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Discussion Starter · #1 ·
I have a split that I started mid June. It was headed by the original package queen of a hive that attempted to swarm. I started them with in one ten frame medium and boosted them with four frames of brood about two weeks later. They have had spotty brood and have been slow to build up all summer. The mite count is extremely low. Come August, they still had not drawn out three mediums so I started to feed and replaced the queen. Now, two weeks later, they have almost drawn out three boxes (about one frame short). The new queen has a great pattern but she has to do a lot of filling in the blanks left by the old queen. They have very few stores and a small population, not many bees on the top bars. I am feeding now 2:1.

Any thoughts? I have other hives I could add them to. Any ideas about how small is too small for a New York winter?
 

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put on a top tank type feeder to fill up the comb, if you are not using one now. another med. box would be nice but for your NYC climate 3 mediums should do ok for a small side of average hive. you could stick on another med. box they might just draw it out and fill it. sounds like your in better shape than you think.
 

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Put the feed to them with an internal feeder. Getting late in the game for the bees to draw a lot of comb. If you have other drawn comb consider replacing foundation with it as the bees will fill it out a lot faster.
 

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If they have 3 mediums drawn out they should be fine if you feed them. If you want to build their stores you need to put feed to them in a way that they take it down fast and have to store it. A jar or boardman type feeder isn't going to cut it. I would use a top feeder. If you replaced the queen the first of August and it took her a week to start laying, you are still a week away from her brood to start emerging. I would think things should start to look better then. Giving them a frame of emerging brood can only help as well.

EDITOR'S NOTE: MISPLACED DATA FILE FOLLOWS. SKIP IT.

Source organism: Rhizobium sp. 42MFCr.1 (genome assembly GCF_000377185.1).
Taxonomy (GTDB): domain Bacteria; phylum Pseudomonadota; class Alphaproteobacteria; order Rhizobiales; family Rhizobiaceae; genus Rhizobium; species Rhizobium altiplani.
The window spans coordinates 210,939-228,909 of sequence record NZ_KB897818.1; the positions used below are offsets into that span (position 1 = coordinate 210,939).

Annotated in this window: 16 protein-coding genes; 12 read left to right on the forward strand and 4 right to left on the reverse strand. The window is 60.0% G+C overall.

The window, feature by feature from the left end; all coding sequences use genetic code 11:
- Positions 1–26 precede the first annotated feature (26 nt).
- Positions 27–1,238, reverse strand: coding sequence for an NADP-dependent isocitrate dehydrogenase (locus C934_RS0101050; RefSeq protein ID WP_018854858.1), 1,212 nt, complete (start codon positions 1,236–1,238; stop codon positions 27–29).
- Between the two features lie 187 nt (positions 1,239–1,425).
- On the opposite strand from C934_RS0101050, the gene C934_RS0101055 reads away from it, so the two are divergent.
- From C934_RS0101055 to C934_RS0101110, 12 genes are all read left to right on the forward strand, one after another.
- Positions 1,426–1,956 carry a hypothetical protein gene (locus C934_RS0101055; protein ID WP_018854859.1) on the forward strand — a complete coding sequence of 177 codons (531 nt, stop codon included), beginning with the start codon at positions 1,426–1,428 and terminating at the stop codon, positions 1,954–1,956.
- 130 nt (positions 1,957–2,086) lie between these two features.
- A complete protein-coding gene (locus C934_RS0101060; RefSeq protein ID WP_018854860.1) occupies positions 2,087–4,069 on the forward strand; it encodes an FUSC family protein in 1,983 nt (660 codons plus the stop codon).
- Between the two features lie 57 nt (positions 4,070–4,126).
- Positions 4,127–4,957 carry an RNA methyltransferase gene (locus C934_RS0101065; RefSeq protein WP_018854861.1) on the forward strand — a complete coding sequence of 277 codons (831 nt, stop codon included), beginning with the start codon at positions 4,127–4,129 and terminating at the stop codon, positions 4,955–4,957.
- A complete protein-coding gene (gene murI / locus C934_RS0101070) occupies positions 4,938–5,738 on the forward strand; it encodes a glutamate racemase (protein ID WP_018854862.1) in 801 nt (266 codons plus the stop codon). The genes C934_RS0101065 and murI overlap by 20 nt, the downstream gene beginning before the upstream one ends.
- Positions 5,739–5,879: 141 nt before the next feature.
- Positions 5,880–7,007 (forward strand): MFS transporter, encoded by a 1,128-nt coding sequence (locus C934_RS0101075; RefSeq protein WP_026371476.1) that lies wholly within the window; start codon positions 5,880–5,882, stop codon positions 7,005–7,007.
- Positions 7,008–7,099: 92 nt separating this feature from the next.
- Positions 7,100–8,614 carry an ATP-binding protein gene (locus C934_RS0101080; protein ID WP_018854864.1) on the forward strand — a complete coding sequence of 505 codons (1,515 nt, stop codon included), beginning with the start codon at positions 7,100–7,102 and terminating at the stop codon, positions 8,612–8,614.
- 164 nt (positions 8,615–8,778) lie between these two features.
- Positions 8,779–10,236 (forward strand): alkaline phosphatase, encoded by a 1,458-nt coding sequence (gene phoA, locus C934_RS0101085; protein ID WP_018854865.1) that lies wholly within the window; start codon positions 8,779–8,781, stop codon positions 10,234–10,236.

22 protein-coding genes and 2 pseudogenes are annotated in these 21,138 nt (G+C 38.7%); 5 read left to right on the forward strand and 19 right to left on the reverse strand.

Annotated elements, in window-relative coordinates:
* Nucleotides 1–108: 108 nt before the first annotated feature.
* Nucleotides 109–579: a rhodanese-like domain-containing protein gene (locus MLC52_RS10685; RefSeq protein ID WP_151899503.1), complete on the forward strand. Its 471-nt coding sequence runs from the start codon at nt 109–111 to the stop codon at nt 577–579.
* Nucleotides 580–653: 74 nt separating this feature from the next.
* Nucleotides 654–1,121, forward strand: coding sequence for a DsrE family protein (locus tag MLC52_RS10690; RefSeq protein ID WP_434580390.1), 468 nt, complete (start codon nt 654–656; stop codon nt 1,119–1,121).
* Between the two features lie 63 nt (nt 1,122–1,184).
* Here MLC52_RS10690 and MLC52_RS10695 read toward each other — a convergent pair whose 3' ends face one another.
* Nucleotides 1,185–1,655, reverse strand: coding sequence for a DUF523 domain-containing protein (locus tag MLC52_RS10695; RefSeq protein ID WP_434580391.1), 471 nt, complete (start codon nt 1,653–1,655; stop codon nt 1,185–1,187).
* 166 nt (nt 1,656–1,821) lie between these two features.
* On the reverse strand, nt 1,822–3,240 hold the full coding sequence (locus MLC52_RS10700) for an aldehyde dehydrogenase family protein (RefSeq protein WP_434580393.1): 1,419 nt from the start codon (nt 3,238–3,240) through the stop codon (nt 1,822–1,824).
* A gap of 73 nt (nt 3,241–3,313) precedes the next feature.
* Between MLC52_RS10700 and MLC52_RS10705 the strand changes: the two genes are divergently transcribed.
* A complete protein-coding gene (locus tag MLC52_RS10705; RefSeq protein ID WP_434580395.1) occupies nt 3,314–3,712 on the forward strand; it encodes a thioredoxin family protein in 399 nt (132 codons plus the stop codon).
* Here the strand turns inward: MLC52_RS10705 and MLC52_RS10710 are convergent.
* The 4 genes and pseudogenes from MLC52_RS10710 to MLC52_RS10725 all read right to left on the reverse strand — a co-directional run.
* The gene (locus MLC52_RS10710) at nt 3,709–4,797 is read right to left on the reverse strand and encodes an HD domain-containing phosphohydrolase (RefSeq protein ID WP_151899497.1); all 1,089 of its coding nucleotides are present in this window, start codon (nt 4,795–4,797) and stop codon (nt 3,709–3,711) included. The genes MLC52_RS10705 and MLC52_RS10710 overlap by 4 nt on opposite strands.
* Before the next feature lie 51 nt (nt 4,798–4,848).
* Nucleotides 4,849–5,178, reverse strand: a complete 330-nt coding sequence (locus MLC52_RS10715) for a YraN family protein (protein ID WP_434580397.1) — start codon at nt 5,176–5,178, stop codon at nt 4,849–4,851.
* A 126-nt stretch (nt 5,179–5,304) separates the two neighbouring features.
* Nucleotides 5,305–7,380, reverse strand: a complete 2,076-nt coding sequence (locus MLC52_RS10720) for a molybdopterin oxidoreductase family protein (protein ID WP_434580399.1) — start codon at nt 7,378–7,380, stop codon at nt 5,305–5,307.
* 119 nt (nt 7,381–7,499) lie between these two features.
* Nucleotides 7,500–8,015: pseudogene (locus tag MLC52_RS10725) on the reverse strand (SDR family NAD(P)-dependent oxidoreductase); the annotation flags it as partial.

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>They have had spotty brood and have been slow to build up all summer.
This sound exactly like EFB.

>The new queen has a great pattern but she has to do a lot of filling in the blanks left by the old queen.
She has a great pattern, can you post pictures of the open and capped brood of the new queen.
At two weeks now 1/2 of the capped and all of the open is from the new queen. Is the open brood still spotty? Is there intermixed different aged larva side by side?

>I have other hives I could add them to.
and if it's EFB you will spread it.

Do you use HBH or EOs?
 

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EFB is often associated with mal-nourished bees. it will clear up usually as the bees get healthy and well fed, if not totally out of control. this does not seem like the case here.
 

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Discussion Starter · #10 ·
>They have had spotty brood and have been slow to build up all summer.
This sound exactly like EFB.

>The new queen has a great pattern but she has to do a lot of filling in the blanks left by the old queen.
She has a great pattern, can you post pictures of the open and capped brood of the new queen.
At two weeks now 1/2 of the capped and all of the open is from the new queen. Is the open brood still spotty? Is there intermixed different aged larva side by side?

>I have other hives I could add them to.
and if it's EFB you will spread it.

Do you use HBH or EOs?
I know nothing about EFB, I have to do some research, I am guessing HBH is hive beetle, I saw my first one in this hive a few days ago. I have my other hives on a platform above rocks and I never saw them before. I don't think that is the problem. I don't know what EO is. I started the replacement queen in a nuc because I could not find the queen in the large hive at first. The replacement was pulled from her hive and put in my nuc same day and started laying right away. I know her pattern is good because the comb from the nuc looks perfect. The old queen is now in the nuc and I am going to use her for an observation hive. I have to say she looks great and she was great until I moved her after the swarm attempt. I am definitely not ruling out disease or pest being to blame. I will post some pictures if I get a chance. Thanks!